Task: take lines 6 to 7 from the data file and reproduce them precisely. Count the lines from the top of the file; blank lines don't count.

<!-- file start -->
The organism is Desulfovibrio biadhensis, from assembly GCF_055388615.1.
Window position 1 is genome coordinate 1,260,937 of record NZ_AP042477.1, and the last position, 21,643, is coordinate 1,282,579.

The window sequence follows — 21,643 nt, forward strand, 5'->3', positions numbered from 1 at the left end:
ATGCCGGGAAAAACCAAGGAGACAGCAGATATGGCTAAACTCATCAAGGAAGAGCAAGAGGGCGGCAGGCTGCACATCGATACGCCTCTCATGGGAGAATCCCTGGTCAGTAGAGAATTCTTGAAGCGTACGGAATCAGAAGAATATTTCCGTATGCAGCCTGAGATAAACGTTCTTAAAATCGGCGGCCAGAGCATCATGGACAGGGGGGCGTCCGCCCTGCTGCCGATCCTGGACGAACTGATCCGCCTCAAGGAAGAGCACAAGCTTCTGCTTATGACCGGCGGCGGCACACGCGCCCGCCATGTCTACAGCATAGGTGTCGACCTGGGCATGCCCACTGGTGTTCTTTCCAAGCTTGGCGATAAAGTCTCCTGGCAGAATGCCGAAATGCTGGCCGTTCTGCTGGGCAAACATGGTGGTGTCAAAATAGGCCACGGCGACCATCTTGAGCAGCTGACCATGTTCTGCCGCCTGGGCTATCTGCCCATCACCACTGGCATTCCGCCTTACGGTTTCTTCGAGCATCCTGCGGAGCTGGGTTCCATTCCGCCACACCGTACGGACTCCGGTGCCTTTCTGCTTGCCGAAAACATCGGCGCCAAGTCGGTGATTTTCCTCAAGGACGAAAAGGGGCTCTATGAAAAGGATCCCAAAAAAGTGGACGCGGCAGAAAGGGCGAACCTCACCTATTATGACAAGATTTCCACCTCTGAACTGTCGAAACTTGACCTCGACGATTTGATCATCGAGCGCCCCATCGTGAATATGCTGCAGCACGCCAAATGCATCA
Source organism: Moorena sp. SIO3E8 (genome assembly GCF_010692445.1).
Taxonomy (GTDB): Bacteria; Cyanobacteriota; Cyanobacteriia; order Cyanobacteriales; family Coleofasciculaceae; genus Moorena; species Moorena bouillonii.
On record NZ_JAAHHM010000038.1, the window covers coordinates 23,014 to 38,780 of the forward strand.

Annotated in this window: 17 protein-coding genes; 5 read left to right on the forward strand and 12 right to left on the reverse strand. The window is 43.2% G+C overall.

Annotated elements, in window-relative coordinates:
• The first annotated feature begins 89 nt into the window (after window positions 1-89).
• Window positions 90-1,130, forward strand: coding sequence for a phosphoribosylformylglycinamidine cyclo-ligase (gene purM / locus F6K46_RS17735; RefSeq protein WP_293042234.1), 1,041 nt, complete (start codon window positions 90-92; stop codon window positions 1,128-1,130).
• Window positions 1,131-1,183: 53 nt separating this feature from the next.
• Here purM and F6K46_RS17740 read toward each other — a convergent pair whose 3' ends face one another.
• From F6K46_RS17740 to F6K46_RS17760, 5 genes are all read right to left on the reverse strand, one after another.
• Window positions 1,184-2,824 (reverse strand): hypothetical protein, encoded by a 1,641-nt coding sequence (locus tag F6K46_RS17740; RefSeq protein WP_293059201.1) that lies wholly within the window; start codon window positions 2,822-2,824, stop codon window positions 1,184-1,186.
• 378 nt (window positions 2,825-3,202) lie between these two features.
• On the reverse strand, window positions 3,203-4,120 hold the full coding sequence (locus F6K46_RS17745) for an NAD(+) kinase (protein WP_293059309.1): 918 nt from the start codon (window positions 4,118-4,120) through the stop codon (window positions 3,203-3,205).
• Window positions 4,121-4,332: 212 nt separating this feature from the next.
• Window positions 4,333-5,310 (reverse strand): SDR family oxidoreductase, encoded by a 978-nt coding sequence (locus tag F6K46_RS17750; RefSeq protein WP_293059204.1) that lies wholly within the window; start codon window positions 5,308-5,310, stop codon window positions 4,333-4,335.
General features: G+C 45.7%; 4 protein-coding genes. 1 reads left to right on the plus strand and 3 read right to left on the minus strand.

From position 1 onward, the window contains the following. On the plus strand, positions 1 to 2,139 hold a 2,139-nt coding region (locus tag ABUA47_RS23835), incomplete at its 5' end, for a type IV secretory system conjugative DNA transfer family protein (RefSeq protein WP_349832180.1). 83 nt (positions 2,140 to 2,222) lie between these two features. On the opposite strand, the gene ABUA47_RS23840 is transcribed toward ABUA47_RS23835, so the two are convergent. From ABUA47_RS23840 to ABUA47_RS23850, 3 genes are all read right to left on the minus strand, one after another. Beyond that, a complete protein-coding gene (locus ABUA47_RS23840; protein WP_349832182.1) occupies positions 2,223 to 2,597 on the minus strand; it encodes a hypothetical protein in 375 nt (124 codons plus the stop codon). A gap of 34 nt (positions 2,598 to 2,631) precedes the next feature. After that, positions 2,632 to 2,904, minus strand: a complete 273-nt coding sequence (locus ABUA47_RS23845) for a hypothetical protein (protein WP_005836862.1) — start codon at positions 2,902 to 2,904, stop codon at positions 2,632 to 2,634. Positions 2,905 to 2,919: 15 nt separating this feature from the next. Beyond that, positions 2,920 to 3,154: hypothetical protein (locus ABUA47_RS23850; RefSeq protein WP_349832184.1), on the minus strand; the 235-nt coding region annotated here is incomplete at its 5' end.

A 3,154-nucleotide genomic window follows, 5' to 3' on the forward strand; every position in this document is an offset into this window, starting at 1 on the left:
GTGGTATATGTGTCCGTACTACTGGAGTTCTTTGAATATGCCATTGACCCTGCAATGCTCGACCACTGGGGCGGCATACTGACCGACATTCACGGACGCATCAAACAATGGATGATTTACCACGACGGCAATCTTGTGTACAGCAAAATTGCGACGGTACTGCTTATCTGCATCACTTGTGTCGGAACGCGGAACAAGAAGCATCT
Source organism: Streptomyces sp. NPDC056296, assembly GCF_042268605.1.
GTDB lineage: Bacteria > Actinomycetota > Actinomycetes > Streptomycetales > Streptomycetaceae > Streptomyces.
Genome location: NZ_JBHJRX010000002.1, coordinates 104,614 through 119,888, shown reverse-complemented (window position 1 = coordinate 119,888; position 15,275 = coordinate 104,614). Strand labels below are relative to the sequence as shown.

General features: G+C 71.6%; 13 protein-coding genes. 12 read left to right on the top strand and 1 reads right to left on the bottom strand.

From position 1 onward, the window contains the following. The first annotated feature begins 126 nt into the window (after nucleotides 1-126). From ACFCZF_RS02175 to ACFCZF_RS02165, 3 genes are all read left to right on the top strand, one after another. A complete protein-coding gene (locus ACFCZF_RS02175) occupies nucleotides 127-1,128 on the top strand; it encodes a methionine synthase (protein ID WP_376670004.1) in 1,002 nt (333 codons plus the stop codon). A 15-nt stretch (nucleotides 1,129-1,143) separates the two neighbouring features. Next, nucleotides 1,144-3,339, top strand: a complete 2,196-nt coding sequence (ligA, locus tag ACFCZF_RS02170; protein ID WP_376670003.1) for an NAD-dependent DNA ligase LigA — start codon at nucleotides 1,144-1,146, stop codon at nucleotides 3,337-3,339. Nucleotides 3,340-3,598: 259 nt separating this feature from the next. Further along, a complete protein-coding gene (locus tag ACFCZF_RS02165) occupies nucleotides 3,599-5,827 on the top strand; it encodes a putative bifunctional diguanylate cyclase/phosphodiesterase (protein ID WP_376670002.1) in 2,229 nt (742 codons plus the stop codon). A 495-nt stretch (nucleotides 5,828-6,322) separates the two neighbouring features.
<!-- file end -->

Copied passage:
Taxonomy (GTDB): Bacteria; Cyanobacteriota; Cyanobacteriia; order Cyanobacteriales; family Coleofasciculaceae; genus Moorena; species Moorena bouillonii.
On record NZ_JAAHHM010000038.1, the window covers coordinates 23,014 to 38,780 of the forward strand.